Let's cut straight to the chase: “Face Yoga” is not yoga.
Given the most popular aspect of yoga in the West is physical, plenty of people think they can attach “yoga” to just about anything that involves movement or has some element of yoga asana. Usually it's a stretch at best (harmonica yoga) and misappropriation at worst (beer yoga—really?).
Yoga is a comprehensive practice that encompasses your entire way of being: how you live and think, along with how you approach and react to everything. It is a mode of self-study and provides a path toward change for the better.
The point of “Face Yoga,” according to its proponents, is to make your visage more youthful. Dear reader, the point of actual yoga is not to make you look younger; to the contrary, it helps you accept the inevitability of aging, though following yoga’s precepts could very well result in you looking like you turned back the clock. Sure, certain lineages of yoga include exercises for the face and eyes—but to relieve tension in the face and to strengthen the muscles that move the eyes.
Getting back to the physical: “Face Yoga” has been presented as a way of exercising facial muscles. To be sure, your face has muscles, which you use to create facial expressions. But “exercising” your facial muscles might actually lead to more wrinkles. To wit: “Laugh lines” etched from years of smiling or laughing (and are the marks of a life filled with joy so terrible?).
Instead of buying into the marketing hype for this fad, try these legit exercises in order to relieve strain in your face, neck and eyes:
Help for your face and neck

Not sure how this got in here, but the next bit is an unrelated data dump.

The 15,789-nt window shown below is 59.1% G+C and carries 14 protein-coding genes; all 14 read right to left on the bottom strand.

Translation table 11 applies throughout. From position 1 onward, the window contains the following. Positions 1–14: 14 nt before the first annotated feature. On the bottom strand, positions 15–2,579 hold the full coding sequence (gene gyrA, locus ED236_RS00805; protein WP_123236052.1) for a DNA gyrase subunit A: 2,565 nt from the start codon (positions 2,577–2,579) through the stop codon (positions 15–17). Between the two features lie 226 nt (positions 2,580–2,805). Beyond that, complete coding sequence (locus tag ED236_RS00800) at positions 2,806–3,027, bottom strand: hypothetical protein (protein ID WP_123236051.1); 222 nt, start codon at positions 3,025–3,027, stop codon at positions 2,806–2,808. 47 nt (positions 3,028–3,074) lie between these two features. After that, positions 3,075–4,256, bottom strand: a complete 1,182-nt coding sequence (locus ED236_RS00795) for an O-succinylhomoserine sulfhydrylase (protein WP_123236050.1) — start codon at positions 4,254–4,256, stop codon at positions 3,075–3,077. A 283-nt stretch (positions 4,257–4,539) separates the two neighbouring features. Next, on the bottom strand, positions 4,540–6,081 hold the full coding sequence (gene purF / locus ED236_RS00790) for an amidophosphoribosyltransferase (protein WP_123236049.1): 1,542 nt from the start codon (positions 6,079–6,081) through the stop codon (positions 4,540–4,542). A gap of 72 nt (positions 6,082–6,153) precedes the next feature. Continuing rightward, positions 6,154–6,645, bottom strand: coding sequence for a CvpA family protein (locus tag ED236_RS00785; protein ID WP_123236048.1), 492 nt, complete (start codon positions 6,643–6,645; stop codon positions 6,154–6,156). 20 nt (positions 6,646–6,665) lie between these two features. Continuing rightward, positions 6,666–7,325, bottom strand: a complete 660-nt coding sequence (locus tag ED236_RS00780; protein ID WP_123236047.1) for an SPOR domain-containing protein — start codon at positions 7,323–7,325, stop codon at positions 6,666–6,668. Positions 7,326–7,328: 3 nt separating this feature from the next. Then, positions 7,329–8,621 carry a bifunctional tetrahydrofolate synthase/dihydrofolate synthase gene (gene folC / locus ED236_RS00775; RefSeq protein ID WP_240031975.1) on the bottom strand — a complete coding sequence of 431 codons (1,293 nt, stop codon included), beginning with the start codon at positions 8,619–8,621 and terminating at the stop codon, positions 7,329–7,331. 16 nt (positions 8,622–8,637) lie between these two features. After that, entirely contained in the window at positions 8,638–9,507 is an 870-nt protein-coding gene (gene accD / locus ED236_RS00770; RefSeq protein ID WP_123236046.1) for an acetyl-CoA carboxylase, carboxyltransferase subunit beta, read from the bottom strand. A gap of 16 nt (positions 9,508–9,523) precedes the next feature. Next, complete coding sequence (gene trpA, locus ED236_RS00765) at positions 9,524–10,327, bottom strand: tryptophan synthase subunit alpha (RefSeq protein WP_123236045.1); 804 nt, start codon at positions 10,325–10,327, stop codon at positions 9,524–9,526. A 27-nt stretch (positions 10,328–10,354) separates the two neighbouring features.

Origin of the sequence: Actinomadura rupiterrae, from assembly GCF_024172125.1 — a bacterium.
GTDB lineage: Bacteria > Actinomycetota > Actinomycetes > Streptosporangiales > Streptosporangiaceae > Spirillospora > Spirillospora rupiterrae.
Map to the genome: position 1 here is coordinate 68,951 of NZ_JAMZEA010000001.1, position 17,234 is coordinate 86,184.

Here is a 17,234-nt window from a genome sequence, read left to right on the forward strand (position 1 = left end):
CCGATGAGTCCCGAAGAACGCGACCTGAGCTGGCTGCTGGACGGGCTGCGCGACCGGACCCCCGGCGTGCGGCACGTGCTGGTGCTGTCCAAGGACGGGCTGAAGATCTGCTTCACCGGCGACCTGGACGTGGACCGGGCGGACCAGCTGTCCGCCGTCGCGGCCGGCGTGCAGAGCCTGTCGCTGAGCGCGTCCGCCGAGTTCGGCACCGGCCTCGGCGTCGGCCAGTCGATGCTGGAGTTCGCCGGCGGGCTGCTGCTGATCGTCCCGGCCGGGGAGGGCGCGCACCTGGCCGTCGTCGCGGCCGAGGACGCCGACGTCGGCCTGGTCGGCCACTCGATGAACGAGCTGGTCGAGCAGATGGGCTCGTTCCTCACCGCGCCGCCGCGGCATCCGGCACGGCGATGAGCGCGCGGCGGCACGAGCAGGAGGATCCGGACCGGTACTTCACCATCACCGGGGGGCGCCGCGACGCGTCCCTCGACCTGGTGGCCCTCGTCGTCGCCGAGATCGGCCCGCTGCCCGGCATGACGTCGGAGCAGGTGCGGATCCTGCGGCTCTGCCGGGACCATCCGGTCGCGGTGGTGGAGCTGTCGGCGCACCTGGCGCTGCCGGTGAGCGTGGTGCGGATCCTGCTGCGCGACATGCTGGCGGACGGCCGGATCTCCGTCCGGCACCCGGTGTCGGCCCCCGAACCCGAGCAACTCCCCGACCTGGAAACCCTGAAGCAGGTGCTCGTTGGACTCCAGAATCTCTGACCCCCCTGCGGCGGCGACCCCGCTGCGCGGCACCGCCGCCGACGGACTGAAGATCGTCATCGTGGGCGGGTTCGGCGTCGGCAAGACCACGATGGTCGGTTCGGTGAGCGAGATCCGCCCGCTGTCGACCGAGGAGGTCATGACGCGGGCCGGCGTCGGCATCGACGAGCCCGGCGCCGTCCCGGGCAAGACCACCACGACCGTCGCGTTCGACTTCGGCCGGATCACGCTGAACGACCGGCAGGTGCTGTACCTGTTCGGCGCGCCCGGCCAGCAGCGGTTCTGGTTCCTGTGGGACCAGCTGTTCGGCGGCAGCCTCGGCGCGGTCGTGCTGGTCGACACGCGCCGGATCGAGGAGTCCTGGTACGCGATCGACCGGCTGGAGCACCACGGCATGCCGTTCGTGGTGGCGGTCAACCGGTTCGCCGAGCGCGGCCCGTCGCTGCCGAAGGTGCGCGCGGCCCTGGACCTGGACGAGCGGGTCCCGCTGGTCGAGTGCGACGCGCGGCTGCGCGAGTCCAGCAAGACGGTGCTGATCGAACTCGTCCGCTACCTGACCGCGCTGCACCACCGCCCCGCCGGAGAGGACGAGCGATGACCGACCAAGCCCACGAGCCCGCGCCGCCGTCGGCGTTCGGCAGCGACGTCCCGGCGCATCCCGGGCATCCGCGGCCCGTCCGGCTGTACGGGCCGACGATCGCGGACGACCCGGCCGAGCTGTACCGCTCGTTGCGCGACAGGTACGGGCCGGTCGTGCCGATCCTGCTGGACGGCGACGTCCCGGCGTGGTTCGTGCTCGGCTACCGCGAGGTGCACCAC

Sivananda yoga, one of the primary lineages that shaped yoga in the West, incorporates the following practices:
Take a moderate inhale. Then open your mouth wide, and reach your tongue out and down as you look skyward with your eyes only. Exhale from your mouth (it will be audible). Repeat several times.
1. Sit or stand with proper spinal alignment (the natural curves of your spine).
2. Inhale as you lift the crown of your head skyward. Exhale as you drop your chin to your chest. Inhale as you bring your head upright again, reaching through your crown. Exhale as you drop your head back, keeping space in the back of your neck. Inhale to bring your head upright again. Repeat a few times.
3. Inhale as you lift your crown skyward. Exhale as you drop one ear toward its corresponding shoulder. Inhale to lift your crown, and then exhale as your drop your other ear toward its corresponding shoulder. Repeat a few times.
Help for your eyes
Cut back on digital eye strain with the American Optometric Association's 20-20-20 exercise: Every 20 minutes look at something 20 feet from you for 20 seconds. Do this several times an hour. Be sure to settle your eyes on objects at varied distances each time.
We don't usually tone our eye muscles, but it would be better if we did. Vision problems can stem from loss of flexibility or strength in the eyes. The following exercises come from Sivananda yoga, as well.
1. Sit or stand with proper spinal alignment. Keep your head still and use your eyes only as you follow steps 2-5.
2. Look up as high as you can, and then look down as low as you can. Repeat 5-10 times, and then close and relax your eyes for 30 seconds.
3. Open your eyes. Look to the right as far as you can, and then look to the left as far as you can. Repeat 5-10 times, and then close and relax your eyes for 30 seconds.
4. Open your eyes. Look up diagonally to the right and then down diagonally to the left. Repeat 5-10 times. Look up diagonally to the left and then down diagonally to the right. Repeat 5-10 times. Close and relax your eyes for as long as you like.
5. Roll your eyes clockwise in wide circles, slowly. Begin to do so faster, as you reach 5-10 circles. Close your eyes for a few seconds. Repeat in a counter-clockwise pattern. Close and relax your eyes for as long as you like.
Mitra Malek’s reporting and writing have appeared in The Washington Post and USA Today, and she is a contributing editor for Yoga Journal. Connect at mitramalek.com.